Following the scientific literature is a difficult task, it's not something you can do lying on the beach. Among the huge number of articles that are published every day only a few really matter to you. These are the articles you are going to have the time to read and that are relevant to your research.
In order to spot the relevant papers, there are a number of thematic approaches. For example, most journals publish articles in a relatively restricted field - and so a scientist can follow a thematic journal (like PLOS, Nature Biotechnology, etc). But then you'll still receive a lot of information to be sorted and you will obviously notice only the recent work. Maybe that interesting article you are waiting for has been published 5 years ago and you will then never ever notice it that way.
You can also keep track of literature with a keywords search (that you save somehow). This approach presents some problems too: What keywords should you search for? Your research is certainly more complex and subtle than "cancer p53" or "sequence analysis".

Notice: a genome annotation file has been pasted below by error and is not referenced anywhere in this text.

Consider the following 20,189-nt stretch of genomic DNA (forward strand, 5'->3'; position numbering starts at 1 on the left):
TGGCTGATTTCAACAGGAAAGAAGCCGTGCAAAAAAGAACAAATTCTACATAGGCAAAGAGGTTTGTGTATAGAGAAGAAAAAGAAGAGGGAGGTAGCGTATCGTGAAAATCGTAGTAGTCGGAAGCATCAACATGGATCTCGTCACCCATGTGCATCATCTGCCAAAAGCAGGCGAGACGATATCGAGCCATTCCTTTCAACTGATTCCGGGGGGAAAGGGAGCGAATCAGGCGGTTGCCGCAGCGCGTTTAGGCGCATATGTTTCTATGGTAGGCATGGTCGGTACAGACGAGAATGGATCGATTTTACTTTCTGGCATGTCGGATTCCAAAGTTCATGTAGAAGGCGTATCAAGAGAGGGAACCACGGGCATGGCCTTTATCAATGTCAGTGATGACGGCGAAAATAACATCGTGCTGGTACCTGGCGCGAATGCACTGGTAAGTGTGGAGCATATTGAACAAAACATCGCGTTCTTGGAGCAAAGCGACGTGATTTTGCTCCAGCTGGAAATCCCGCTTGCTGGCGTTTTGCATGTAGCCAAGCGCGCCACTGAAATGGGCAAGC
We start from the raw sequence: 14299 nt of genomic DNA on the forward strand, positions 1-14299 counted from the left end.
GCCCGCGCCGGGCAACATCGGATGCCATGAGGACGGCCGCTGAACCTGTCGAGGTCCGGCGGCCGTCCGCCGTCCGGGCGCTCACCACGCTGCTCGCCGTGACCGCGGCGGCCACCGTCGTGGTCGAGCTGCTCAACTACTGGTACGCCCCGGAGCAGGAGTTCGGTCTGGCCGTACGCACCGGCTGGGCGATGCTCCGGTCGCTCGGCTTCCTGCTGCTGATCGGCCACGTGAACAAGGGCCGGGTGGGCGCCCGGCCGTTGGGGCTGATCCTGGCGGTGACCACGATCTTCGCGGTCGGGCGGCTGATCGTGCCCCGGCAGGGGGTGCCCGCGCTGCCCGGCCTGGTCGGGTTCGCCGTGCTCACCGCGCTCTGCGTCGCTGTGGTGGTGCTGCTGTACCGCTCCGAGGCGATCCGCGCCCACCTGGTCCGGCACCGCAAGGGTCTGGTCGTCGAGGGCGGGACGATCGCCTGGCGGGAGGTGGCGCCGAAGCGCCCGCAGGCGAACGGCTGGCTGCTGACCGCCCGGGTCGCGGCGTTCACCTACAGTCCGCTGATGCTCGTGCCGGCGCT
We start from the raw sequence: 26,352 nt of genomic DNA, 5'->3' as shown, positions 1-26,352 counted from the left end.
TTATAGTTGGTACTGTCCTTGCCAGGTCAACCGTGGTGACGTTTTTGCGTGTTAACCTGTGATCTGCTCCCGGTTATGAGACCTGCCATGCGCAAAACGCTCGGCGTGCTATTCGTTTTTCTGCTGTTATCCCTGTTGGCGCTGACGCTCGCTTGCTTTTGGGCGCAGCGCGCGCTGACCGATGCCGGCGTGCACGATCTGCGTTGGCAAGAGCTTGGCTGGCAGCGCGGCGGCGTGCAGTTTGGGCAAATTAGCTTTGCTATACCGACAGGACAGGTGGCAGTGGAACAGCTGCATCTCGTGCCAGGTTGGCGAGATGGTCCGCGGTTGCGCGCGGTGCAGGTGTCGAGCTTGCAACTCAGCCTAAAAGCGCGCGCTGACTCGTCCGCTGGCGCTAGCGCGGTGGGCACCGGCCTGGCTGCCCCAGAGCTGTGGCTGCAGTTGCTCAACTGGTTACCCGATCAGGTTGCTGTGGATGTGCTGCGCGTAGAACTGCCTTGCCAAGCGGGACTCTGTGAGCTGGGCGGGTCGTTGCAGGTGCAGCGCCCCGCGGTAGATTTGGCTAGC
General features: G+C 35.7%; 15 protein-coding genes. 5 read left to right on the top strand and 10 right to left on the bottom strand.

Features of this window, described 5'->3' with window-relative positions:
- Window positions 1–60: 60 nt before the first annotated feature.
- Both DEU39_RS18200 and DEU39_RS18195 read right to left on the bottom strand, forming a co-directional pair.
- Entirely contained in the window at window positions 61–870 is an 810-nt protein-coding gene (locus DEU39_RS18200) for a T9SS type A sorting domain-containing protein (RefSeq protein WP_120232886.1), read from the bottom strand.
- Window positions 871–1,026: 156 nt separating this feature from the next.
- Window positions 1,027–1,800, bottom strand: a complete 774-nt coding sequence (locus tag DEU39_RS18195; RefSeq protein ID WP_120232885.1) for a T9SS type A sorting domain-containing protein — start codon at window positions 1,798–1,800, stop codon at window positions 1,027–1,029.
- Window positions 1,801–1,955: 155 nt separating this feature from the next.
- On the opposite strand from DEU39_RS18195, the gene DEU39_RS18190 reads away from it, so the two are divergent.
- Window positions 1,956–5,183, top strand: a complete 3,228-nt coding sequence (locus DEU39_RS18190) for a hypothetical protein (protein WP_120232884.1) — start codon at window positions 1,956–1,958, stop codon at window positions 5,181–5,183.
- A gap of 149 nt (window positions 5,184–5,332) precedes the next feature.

PubMed Watcher is an experimental tool designed to help biomedical scientists to read efficiently adequate literature. The tool is built based on the following assumptions:
- Relevant papers are forever: PubMed Watcher abstracts away from the publishing date.
- Relevant papers are everywhere: The tool considers all the articles indexed by PubMed.
- Your research cannot be defined by a few keywords only: PubMed Watcher relies on Key Articles as a means to express the science you care about.
More details and the methodology behind the tool is presented here alongside an example to illustrate how it works.